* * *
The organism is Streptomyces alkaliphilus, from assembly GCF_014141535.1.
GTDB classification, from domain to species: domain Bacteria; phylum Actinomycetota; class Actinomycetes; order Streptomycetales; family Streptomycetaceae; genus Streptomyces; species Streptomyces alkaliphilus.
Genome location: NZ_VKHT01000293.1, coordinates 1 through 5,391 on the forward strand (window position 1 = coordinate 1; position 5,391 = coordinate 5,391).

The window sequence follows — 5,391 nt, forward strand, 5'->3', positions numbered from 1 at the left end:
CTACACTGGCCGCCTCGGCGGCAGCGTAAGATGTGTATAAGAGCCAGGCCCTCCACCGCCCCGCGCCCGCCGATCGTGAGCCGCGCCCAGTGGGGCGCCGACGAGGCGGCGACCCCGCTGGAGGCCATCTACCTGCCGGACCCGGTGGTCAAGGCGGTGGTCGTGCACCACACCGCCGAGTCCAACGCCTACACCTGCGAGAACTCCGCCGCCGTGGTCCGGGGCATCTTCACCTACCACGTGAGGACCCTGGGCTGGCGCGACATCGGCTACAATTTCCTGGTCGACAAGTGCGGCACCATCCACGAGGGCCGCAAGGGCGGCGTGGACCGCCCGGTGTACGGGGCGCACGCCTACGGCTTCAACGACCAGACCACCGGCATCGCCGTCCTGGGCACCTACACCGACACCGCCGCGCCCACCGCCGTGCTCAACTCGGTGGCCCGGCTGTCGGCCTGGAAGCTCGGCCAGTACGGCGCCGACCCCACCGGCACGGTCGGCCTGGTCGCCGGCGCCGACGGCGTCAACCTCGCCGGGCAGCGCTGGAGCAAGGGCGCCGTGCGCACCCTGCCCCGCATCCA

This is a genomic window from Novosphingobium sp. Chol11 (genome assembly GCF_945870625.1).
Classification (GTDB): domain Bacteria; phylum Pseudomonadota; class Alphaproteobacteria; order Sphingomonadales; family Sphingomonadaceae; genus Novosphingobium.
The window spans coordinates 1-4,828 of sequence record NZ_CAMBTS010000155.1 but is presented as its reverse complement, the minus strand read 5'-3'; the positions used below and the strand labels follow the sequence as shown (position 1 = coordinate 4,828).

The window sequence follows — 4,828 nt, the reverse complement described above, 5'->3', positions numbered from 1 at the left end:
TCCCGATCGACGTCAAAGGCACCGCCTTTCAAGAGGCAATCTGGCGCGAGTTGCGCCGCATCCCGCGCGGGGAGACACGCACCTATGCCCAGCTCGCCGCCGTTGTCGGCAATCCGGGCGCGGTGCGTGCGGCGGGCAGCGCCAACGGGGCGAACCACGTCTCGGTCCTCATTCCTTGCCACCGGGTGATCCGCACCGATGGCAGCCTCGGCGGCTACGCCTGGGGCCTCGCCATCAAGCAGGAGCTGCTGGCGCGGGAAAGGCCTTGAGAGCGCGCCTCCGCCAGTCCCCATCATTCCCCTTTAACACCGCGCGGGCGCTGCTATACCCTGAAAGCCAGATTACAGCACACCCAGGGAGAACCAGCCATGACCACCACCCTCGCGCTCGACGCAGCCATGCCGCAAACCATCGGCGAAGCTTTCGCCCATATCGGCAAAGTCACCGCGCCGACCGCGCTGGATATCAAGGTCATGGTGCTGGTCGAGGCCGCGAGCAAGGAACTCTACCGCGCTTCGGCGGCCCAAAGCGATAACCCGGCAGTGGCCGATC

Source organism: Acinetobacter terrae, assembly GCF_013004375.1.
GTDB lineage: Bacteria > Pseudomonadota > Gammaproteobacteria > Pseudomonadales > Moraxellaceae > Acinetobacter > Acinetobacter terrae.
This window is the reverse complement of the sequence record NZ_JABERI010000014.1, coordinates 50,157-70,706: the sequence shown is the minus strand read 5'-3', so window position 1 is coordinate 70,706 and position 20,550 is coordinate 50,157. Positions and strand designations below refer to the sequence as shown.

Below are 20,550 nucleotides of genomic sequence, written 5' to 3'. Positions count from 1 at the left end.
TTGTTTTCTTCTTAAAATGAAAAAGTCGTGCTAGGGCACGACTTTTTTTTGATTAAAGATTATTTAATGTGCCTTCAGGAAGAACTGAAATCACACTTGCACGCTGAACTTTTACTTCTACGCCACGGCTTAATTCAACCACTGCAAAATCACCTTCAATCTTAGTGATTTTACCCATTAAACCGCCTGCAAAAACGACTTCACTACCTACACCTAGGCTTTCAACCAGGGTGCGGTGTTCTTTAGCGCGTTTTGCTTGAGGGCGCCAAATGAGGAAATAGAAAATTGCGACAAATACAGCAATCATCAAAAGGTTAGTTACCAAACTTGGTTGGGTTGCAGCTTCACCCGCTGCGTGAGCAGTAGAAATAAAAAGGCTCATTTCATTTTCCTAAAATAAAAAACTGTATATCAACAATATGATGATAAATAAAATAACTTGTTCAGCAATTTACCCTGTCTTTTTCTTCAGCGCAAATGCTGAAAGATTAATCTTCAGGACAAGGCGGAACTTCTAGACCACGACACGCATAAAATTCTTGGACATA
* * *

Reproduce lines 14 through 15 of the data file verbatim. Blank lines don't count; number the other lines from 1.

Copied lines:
Below are 20,550 nucleotides of genomic sequence, written 5' to 3'. Positions count from 1 at the left end.
TTGTTTTCTTCTTAAAATGAAAAAGTCGTGCTAGGGCACGACTTTTTTTTGATTAAAGATTATTTAATGTGCCTTCAGGAAGAACTGAAATCACACTTGCACGCTGAACTTTTACTTCTACGCCACGGCTTAATTCAACCACTGCAAAATCACCTTCAATCTTAGTGATTTTACCCATTAAACCGCCTGCAAAAACGACTTCACTACCTACACCTAGGCTTTCAACCAGGGTGCGGTGTTCTTTAGCGCGTTTTGCTTGAGGGCGCCAAATGAGGAAATAGAAAATTGCGACAAATACAGCAATCATCAAAAGGTTAGTTACCAAACTTGGTTGGGTTGCAGCTTCACCCGCTGCGTGAGCAGTAGAAATAAAAAGGCTCATTTCATTTTCCTAAAATAAAAAACTGTATATCAACAATATGATGATAAATAAAATAACTTGTTCAGCAATTTACCCTGTCTTTTTCTTCAGCGCAAATGCTGAAAGATTAATCTTCAGGACAAGGCGGAACTTCTAGACCACGACACGCATAAAATTCTTGGACATA